About Sleep Apnea
Sleep apnea is a common breathing disorder that causes a person to stop breathing for short periods of time while sleeping. The most common type is obstructive sleep apnea (OSA). With OSA, the airway becomes completely blocked during sleep. It can cause serious problems during and after surgery.
Please tell us if you have sleep apnea or if you think you might have it. If you use a breathing machine (such as a CPAP) for sleep apnea, bring it with you the day of your surgery.
Before your surgery, you will have an appointment for presurgical testing (PST). The date, time, and location of your PST appointment will be printed on the appointment reminder from your surgeon’s office. You can eat and take your usual medications the day of your PST appointment.
During your appointment, you will meet with a nurse practitioner (NP) who works closely with anesthesiology staff (doctors and specialized nurses who will give you medication to put you to sleep during your surgery). Your NP will review your medical and surgical history with you. You will have tests, including an electrocardiogram (EKG) to check your heart rhythm, a chest x-ray, blood tests, and any other tests necessary to plan your care. Your NP may also recommend you see other healthcare providers.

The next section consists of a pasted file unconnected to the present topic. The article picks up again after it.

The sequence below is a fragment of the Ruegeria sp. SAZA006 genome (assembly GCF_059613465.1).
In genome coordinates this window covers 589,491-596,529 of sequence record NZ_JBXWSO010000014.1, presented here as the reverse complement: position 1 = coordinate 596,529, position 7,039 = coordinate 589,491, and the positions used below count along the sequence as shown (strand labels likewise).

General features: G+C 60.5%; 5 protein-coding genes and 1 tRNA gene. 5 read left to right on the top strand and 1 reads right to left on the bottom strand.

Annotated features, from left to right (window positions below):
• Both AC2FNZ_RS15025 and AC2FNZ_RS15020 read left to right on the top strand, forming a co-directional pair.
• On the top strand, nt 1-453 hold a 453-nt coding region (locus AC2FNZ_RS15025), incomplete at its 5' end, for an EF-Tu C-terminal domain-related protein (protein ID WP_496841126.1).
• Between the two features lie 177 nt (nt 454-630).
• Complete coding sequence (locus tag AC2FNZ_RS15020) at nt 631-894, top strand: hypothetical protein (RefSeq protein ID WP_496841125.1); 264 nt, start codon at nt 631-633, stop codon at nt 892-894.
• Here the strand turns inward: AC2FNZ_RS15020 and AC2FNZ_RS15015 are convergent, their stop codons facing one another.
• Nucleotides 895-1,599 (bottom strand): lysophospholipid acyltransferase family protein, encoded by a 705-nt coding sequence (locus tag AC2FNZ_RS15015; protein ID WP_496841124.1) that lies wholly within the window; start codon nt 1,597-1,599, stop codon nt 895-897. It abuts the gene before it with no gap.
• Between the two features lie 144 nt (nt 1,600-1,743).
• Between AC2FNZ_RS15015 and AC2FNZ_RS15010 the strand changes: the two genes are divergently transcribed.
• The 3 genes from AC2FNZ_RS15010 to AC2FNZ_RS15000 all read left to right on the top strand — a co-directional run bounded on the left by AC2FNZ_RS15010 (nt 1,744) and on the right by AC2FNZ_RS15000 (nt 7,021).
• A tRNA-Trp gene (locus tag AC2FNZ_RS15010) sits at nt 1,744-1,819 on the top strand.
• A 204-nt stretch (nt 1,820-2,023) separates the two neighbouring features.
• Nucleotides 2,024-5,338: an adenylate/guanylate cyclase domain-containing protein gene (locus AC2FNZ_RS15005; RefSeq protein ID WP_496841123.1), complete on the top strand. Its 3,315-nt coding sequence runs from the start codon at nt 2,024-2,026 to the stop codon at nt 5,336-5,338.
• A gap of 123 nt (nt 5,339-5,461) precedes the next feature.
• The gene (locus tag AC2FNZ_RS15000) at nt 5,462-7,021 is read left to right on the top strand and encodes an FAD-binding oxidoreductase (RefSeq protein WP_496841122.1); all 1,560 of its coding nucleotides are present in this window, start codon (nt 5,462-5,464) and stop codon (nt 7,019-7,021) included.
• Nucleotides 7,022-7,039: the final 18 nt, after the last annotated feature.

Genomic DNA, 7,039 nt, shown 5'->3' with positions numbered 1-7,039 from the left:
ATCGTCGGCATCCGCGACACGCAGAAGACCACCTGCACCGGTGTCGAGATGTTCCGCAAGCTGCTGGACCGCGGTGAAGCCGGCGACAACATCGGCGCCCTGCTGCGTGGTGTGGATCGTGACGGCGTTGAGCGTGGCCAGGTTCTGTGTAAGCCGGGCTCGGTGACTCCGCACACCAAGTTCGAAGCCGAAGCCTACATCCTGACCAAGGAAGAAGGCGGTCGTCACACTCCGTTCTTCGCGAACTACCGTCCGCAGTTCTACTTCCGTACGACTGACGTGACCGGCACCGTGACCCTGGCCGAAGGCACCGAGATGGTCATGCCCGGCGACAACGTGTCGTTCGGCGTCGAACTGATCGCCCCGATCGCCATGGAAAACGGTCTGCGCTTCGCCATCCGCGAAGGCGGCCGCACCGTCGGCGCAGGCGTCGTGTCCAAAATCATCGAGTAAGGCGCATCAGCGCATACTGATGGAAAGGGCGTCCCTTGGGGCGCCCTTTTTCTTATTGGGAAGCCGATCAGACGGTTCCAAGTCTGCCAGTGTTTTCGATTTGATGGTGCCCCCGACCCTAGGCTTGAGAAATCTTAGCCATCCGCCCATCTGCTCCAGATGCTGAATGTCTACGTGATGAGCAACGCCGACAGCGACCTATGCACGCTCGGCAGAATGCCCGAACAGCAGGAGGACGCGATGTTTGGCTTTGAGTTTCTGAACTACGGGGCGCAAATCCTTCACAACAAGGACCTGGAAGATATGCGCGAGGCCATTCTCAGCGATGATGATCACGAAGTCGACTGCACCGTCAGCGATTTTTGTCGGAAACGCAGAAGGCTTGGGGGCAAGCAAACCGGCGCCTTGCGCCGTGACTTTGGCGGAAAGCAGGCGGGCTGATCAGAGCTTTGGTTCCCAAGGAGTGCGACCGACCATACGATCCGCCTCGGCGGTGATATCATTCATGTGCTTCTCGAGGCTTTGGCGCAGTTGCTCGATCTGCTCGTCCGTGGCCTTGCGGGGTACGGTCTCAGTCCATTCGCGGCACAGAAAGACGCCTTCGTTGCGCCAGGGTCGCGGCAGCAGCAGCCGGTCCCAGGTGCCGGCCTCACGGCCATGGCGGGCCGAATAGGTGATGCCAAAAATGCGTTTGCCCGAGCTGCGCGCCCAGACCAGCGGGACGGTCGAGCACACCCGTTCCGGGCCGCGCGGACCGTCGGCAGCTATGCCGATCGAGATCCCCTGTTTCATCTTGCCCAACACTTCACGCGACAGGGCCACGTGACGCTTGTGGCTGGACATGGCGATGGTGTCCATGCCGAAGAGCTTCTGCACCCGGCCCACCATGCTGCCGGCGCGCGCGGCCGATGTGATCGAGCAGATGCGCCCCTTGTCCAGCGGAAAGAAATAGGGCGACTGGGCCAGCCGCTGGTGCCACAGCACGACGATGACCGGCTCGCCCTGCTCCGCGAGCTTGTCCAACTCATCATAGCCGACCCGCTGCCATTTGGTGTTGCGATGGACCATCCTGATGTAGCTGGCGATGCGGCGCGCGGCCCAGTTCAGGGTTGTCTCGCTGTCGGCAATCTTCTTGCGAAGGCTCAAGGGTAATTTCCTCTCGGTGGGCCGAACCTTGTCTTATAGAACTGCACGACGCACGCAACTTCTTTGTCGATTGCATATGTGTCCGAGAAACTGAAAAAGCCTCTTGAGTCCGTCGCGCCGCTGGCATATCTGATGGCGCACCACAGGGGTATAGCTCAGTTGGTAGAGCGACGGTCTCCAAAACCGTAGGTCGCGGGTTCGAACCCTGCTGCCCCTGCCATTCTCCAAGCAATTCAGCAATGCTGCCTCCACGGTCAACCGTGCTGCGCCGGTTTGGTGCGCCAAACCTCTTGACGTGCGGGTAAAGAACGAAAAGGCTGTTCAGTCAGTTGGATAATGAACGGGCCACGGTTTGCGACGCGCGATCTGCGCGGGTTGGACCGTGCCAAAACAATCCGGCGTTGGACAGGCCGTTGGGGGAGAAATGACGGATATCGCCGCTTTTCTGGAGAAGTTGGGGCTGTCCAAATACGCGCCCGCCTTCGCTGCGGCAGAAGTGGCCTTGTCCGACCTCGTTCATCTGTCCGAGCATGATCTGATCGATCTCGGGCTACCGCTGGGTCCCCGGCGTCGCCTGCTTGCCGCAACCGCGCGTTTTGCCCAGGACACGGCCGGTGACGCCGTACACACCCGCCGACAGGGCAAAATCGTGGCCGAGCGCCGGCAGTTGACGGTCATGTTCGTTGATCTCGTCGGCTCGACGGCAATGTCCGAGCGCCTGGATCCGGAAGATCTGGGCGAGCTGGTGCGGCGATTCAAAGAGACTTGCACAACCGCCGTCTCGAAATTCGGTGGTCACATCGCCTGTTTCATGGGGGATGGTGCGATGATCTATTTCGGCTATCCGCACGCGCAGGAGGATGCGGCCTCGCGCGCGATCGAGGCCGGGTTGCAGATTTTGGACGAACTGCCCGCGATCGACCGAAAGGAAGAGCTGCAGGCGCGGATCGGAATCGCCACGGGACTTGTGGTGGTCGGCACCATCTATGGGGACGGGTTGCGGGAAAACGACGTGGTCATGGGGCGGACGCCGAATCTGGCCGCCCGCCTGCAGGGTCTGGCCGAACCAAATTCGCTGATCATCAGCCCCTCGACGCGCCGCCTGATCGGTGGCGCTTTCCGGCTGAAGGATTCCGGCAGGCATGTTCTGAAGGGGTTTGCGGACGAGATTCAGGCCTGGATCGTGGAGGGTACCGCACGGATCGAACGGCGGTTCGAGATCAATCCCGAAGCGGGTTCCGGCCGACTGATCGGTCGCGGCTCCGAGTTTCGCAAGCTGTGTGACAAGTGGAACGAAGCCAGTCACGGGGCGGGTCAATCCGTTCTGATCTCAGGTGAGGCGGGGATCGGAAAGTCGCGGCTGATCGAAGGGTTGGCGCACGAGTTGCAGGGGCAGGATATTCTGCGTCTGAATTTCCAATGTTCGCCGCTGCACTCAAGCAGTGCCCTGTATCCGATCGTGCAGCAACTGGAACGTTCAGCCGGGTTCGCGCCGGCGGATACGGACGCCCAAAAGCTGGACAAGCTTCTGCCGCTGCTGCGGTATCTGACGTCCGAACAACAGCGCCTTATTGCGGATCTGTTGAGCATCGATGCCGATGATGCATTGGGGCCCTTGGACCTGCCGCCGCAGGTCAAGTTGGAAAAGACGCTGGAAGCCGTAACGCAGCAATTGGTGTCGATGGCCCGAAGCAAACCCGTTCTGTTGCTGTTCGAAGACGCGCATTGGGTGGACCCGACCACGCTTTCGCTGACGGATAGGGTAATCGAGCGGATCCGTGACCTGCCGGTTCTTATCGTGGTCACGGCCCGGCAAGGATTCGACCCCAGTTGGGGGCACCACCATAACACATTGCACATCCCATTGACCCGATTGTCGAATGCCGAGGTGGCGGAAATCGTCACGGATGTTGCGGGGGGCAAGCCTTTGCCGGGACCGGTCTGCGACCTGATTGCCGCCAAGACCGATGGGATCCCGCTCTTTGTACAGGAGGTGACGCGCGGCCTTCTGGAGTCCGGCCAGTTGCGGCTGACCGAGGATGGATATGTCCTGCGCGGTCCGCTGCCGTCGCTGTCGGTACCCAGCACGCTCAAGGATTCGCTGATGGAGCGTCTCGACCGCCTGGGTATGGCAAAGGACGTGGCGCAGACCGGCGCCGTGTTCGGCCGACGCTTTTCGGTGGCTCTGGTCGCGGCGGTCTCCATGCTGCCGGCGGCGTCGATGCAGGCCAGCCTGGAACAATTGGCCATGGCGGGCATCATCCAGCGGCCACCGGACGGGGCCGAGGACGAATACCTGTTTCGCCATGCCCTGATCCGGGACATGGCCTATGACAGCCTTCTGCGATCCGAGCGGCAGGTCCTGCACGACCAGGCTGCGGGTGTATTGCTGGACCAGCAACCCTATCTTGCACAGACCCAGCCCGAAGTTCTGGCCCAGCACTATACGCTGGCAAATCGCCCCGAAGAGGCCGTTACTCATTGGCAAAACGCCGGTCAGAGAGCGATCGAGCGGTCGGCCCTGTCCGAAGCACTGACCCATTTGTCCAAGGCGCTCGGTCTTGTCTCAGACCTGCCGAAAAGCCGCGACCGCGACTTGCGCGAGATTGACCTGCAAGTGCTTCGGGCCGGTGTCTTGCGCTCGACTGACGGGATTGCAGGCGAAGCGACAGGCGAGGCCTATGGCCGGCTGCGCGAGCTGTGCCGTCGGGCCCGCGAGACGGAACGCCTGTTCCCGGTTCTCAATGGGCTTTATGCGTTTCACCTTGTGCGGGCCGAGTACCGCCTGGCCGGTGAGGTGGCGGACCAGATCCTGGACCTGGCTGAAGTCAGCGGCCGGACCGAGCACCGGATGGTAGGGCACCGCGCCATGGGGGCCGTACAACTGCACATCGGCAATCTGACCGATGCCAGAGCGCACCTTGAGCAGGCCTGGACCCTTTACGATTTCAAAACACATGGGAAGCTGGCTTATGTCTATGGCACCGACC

Your NP will talk with you about which medications you should take the morning of your surgery.
It’s very helpful if you bring the following with you to your PST appointment:
- A list of all the medications you’re taking, including patches and creams.
- Results of any tests done outside of MSK, such as a cardiac stress test, echocardiogram, or carotid doppler study.
- The name(s) and telephone number(s) of your doctor(s).
Complete a Health Care Proxy Form
If you haven’t already completed a Health Care Proxy form, we recommend you complete one now. A health care proxy is a legal document that identifies the person who will speak for you if you’re unable to communicate for yourself. The person you identify is called your health care agent.
If you’re interested in completing a Health Care Proxy form, talk with your nurse. If you have completed one already, or if you have any other advance directive, bring it with you to your next appointment.
Identify Your Caregiver